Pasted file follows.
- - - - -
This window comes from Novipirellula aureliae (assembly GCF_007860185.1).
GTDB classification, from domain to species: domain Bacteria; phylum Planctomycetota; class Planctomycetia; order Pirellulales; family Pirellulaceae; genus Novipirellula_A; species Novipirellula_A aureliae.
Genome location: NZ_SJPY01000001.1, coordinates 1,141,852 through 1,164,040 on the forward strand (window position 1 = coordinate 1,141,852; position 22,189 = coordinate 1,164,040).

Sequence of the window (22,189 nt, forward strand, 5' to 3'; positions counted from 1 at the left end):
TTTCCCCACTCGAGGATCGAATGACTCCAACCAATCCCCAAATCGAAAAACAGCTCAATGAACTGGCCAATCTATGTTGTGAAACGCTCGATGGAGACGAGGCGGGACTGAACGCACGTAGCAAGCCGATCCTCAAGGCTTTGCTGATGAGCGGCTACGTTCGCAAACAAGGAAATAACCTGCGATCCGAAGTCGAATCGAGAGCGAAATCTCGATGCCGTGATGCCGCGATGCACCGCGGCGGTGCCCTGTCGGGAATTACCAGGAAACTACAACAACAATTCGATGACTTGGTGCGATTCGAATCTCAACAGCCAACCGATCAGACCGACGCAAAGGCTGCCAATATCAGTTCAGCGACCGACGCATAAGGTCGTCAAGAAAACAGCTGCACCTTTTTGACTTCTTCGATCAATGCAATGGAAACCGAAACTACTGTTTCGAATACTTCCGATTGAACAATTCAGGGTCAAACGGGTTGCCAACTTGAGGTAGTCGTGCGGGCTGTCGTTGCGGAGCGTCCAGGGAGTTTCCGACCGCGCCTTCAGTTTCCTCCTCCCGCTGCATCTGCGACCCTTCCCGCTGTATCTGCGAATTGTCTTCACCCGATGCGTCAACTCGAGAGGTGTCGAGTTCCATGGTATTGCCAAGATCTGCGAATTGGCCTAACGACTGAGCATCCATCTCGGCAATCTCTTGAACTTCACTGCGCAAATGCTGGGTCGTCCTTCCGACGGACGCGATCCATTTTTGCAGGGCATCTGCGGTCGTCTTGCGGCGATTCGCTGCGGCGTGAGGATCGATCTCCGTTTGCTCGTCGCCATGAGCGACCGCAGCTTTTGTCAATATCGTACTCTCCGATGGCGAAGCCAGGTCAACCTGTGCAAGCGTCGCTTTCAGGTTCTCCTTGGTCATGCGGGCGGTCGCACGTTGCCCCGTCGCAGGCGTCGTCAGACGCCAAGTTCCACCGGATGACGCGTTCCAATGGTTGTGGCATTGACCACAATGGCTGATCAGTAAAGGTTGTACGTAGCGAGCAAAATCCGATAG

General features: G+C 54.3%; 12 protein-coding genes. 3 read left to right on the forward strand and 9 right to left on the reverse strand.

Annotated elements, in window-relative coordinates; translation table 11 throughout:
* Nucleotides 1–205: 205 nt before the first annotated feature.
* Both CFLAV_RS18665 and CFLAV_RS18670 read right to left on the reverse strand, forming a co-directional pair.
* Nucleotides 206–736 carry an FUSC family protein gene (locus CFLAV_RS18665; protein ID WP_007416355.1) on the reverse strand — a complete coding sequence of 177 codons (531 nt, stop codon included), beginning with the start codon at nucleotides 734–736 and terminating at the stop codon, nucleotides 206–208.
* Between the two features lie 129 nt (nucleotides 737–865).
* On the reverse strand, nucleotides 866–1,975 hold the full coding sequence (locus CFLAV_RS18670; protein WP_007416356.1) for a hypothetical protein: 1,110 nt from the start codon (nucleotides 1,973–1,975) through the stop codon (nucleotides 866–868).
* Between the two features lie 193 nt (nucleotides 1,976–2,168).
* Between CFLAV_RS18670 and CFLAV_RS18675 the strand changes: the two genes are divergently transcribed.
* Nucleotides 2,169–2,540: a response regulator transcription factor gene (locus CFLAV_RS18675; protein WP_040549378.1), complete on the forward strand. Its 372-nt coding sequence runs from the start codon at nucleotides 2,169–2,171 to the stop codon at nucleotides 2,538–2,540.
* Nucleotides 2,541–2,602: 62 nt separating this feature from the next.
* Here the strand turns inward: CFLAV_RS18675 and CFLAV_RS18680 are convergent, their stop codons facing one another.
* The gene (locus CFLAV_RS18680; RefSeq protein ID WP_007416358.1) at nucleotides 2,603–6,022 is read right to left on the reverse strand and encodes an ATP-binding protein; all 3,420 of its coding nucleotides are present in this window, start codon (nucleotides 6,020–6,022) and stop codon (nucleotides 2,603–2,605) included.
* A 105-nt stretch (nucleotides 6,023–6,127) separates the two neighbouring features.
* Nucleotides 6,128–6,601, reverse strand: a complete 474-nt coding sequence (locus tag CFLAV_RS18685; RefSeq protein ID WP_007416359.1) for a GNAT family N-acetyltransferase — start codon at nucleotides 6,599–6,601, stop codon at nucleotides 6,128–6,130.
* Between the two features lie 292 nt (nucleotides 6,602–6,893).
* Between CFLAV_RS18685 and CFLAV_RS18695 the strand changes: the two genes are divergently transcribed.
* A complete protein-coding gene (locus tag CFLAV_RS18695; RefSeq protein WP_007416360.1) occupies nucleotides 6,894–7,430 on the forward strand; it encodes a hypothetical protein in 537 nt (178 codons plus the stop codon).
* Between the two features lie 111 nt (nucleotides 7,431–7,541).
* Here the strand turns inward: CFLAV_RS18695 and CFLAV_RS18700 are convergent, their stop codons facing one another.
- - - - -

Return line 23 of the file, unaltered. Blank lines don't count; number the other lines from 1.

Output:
* A complete protein-coding gene (locus tag CFLAV_RS18695; RefSeq protein WP_007416360.1) occupies nucleotides 6,894–7,430 on the forward strand; it encodes a hypothetical protein in 537 nt (178 codons plus the stop codon).